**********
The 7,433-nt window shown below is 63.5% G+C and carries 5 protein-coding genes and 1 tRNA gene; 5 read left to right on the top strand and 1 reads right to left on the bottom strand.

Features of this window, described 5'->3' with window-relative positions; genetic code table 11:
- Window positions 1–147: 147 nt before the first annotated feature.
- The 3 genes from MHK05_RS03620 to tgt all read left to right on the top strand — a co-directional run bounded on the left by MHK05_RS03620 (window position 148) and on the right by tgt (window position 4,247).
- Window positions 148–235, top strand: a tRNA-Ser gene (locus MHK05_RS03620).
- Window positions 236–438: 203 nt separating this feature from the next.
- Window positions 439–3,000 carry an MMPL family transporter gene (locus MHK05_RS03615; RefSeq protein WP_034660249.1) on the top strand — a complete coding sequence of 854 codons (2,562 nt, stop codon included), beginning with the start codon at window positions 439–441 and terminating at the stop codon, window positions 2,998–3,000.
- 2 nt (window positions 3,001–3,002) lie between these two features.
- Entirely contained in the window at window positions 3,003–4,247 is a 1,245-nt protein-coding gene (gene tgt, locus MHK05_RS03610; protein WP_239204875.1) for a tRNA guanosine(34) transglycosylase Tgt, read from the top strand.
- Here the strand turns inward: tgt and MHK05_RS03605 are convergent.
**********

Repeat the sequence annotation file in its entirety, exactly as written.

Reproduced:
The 7,433-nt window shown below is 63.5% G+C and carries 5 protein-coding genes and 1 tRNA gene; 5 read left to right on the top strand and 1 reads right to left on the bottom strand.

Features of this window, described 5'->3' with window-relative positions; genetic code table 11:
- Window positions 1–147: 147 nt before the first annotated feature.
- The 3 genes from MHK05_RS03620 to tgt all read left to right on the top strand — a co-directional run bounded on the left by MHK05_RS03620 (window position 148) and on the right by tgt (window position 4,247).
- Window positions 148–235, top strand: a tRNA-Ser gene (locus MHK05_RS03620).
- Window positions 236–438: 203 nt separating this feature from the next.
- Window positions 439–3,000 carry an MMPL family transporter gene (locus MHK05_RS03615; RefSeq protein WP_034660249.1) on the top strand — a complete coding sequence of 854 codons (2,562 nt, stop codon included), beginning with the start codon at window positions 439–441 and terminating at the stop codon, window positions 2,998–3,000.
- 2 nt (window positions 3,001–3,002) lie between these two features.
- Entirely contained in the window at window positions 3,003–4,247 is a 1,245-nt protein-coding gene (gene tgt, locus MHK05_RS03610; protein WP_239204875.1) for a tRNA guanosine(34) transglycosylase Tgt, read from the top strand.
- Here the strand turns inward: tgt and MHK05_RS03605 are convergent.